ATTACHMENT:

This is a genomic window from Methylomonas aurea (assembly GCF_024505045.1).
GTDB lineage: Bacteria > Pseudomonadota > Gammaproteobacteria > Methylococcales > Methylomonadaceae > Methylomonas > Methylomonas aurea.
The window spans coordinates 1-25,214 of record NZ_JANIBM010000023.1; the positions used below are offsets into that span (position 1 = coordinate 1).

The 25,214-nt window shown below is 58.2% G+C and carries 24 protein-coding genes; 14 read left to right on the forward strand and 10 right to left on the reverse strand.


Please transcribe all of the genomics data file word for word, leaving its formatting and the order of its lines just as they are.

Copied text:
This is a genomic window from Methylomonas aurea (assembly GCF_024505045.1).
GTDB lineage: Bacteria > Pseudomonadota > Gammaproteobacteria > Methylococcales > Methylomonadaceae > Methylomonas > Methylomonas aurea.
The window spans coordinates 1-25,214 of record NZ_JANIBM010000023.1; the positions used below are offsets into that span (position 1 = coordinate 1).

The 25,214-nt window shown below is 58.2% G+C and carries 24 protein-coding genes; 14 read left to right on the forward strand and 10 right to left on the reverse strand.